If you have spent some time in Spain, you've probably heard the phrase pasarlo bien. Literally, it translates as passing it well, but is used to communicate the idea of having a good time. And if you've been to Spain or know anything at all about Spain, you know that this country likes to pasarlo bien frequently. This week is a perfect example of people coming together to enjoy life, food, history, the arts, and the art of the fiesta. This week is Semana Cervantina (Cervantes Week) in Alcalá de Henares, nearly a week-long party dedicated to the writer Miguel de Cervantes (author of Don Quijote); tomorrow is a local holiday, marking the day that he was baptized in 1547. This local holiday means a four-day weekend for us, and we are looking forward to hosting some friends from Madrid here in our town and enjoying the festivities with them.
Tonight we went to the center, just minutes from our apartment, to check out the beginning of the Medieval-themed party and market. And oh, it was magical.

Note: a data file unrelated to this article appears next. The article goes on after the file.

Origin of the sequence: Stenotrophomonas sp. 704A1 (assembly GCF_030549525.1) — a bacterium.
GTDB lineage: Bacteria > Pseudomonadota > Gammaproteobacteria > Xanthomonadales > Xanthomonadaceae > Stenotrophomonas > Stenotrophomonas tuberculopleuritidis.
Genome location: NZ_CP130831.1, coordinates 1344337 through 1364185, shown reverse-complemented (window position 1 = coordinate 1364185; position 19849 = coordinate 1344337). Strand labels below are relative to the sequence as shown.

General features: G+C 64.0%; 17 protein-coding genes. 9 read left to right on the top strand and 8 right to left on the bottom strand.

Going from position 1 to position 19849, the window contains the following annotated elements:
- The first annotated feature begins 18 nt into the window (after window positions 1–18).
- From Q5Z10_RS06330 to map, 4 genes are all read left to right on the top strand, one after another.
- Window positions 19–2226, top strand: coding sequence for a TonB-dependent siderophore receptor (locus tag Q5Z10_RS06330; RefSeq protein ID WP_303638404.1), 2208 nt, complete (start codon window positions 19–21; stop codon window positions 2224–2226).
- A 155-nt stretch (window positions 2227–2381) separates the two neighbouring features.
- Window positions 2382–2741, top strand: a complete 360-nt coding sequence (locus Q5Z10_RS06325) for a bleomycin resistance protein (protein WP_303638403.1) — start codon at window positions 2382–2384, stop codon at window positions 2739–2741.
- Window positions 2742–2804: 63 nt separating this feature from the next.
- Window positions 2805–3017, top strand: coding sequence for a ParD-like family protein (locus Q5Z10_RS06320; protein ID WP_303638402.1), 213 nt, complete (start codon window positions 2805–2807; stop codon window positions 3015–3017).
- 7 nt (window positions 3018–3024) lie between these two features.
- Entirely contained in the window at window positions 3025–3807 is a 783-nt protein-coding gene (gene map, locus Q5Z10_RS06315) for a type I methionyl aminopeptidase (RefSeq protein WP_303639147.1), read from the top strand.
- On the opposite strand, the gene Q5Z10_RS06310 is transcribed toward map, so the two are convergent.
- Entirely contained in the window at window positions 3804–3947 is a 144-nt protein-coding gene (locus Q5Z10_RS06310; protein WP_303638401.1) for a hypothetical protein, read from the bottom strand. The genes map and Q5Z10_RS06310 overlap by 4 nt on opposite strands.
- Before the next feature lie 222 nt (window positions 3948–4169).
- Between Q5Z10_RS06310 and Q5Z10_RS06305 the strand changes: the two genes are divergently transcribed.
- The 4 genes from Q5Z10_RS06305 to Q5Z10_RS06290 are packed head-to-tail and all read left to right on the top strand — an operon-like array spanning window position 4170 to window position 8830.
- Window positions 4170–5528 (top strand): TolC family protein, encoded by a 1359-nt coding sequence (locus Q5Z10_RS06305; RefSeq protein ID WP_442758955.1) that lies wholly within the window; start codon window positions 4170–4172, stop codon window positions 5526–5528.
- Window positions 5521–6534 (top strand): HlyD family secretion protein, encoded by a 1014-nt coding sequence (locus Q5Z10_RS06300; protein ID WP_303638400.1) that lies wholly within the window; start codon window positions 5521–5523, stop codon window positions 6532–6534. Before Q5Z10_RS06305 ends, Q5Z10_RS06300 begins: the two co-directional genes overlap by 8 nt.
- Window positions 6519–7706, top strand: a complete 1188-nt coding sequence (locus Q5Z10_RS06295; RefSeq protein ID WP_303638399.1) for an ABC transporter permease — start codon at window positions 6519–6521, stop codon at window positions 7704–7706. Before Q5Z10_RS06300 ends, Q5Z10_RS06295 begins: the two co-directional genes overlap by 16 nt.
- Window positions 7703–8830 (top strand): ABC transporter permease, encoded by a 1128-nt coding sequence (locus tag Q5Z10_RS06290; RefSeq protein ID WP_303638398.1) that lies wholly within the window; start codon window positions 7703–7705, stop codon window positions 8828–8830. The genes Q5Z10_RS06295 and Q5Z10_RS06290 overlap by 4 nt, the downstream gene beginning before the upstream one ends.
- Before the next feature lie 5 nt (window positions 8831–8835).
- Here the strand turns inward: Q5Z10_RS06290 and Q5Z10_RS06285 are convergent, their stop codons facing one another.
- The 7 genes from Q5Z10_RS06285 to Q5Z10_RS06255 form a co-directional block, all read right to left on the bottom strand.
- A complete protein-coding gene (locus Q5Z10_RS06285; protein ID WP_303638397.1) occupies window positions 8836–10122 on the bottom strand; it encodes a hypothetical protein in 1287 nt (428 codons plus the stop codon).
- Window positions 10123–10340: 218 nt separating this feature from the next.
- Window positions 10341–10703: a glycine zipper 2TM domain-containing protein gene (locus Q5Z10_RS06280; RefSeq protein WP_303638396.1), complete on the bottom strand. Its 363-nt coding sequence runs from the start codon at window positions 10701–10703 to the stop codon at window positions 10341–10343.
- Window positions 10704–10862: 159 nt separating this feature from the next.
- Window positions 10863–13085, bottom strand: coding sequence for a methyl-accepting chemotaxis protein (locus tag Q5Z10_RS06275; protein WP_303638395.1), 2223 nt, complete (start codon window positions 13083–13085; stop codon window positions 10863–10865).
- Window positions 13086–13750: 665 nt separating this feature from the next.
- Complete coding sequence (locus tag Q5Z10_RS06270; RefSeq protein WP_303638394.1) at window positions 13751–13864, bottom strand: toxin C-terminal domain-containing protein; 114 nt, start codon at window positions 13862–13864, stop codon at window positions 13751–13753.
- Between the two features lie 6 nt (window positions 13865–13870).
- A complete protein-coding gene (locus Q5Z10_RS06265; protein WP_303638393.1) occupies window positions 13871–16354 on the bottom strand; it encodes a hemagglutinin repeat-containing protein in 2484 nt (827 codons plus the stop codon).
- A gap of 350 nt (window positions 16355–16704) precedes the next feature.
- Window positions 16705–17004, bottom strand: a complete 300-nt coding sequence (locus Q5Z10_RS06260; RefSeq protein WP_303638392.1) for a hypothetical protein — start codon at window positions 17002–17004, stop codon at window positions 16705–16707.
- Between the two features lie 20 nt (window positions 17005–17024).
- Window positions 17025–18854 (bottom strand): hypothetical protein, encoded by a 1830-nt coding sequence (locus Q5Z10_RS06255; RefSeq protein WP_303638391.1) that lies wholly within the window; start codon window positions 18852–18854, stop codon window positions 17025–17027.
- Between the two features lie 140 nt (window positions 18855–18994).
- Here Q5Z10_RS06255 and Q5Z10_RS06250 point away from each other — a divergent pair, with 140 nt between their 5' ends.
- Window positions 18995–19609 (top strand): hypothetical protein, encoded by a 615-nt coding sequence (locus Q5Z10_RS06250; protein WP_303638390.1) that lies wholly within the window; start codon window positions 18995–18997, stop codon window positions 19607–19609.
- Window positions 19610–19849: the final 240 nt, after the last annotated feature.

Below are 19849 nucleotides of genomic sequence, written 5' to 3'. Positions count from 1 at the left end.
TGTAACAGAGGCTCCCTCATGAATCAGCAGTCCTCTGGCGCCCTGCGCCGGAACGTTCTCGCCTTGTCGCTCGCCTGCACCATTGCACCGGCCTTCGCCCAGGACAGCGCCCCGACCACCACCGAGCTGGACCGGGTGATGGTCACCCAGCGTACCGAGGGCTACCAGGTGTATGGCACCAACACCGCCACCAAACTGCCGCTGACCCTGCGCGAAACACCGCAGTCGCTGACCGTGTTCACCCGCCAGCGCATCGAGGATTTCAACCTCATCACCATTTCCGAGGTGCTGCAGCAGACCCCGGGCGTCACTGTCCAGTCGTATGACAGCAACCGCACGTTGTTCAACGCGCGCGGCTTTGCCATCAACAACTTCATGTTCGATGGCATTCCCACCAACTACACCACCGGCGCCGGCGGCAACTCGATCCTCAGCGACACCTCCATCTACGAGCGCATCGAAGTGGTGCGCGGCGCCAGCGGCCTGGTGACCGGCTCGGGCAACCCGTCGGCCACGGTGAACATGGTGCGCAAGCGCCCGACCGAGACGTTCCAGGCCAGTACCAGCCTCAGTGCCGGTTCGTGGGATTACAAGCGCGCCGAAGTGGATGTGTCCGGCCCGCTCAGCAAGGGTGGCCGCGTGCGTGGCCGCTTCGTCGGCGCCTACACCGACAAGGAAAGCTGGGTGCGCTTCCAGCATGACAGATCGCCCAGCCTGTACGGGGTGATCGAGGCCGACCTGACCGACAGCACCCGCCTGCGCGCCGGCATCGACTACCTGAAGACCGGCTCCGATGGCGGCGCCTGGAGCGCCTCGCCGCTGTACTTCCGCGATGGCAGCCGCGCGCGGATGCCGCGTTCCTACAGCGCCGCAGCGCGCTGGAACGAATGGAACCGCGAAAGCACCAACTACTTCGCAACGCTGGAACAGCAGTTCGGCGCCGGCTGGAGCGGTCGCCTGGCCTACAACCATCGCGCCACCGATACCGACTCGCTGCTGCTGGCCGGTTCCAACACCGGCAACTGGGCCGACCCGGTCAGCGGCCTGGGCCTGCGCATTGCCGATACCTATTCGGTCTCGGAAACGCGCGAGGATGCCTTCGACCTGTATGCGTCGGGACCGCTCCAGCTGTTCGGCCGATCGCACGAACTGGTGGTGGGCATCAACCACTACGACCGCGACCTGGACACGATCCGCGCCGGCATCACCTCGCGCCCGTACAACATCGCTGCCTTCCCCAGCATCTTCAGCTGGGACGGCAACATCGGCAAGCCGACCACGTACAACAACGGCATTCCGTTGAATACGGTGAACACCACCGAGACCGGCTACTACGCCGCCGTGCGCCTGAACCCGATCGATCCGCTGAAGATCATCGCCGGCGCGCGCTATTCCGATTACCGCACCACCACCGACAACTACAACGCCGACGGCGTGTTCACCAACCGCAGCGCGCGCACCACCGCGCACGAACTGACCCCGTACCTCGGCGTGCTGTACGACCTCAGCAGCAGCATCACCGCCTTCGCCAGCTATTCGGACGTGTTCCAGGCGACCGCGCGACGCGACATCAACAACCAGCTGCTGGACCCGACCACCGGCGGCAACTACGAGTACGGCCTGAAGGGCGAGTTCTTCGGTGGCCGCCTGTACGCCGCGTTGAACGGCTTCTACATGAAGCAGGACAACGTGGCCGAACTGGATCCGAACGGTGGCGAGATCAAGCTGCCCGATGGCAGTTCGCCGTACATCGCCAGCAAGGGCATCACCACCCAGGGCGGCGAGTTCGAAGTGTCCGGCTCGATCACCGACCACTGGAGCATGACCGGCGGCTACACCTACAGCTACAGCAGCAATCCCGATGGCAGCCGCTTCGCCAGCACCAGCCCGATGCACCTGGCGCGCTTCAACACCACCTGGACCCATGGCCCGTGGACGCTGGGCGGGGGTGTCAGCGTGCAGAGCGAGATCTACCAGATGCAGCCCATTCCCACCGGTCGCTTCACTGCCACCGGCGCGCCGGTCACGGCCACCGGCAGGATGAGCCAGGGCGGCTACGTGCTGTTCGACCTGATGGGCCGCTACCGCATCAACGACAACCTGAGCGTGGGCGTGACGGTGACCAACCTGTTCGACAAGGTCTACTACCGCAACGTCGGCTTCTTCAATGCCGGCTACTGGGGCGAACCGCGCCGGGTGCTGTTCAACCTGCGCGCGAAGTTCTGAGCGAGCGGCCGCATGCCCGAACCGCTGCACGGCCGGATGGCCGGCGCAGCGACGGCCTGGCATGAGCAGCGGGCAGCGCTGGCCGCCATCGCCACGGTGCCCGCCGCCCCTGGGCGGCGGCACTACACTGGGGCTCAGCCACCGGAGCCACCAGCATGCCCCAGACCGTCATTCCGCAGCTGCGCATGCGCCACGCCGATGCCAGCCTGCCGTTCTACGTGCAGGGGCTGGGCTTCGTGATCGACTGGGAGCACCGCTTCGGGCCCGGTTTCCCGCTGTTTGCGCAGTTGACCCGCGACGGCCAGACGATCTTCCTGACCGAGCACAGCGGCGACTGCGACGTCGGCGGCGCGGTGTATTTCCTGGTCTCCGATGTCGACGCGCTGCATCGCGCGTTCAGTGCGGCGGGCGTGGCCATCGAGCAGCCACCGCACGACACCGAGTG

Colorful banners were strung high above the cobblestone main street, woven back and forth between buildings. Booth after booth demanded our attention: the pungent smell of fresh goat cheese piercing our nostrils, flakey pastries behind plexiglass making me salivate, the sweet and salty crunch of just-roasted, honey coated sunflower seeds a welcome free sample. Intricately crafted jewelry, homemade soap, any spice you could possible wish for, all on display. Families stood in line for pizza, kebaps, sausages, baked potatoes, falafel, and sweets galore, babies in strollers and little ones toddling toward the old-fashioned fair rides. Children eagerly grasped the neck of donkeys, burritos, for a ride through the main plaza, just 3 euros. Street musicians banged on drums and sounded flutes, wandering through side streets and crowds of tourists and locals alike.
We wandered slowly through the crowds, admiring new sights and commenting on the plenteous food and drink options. We chose a dinner of baked potatoes (I had no idea that was even a "thing" here, though they sure do eat a lot of potatoes) loaded with all kinds of strangely delicious toppings like olives, cheese, ham, beets, and carrots. We sampled pulpo (octopus), smelled the huge grills (see below) piled high with every kind of meat you could imagine, and planned what we will try when we come to the festival next. ¡Viva la fiesta!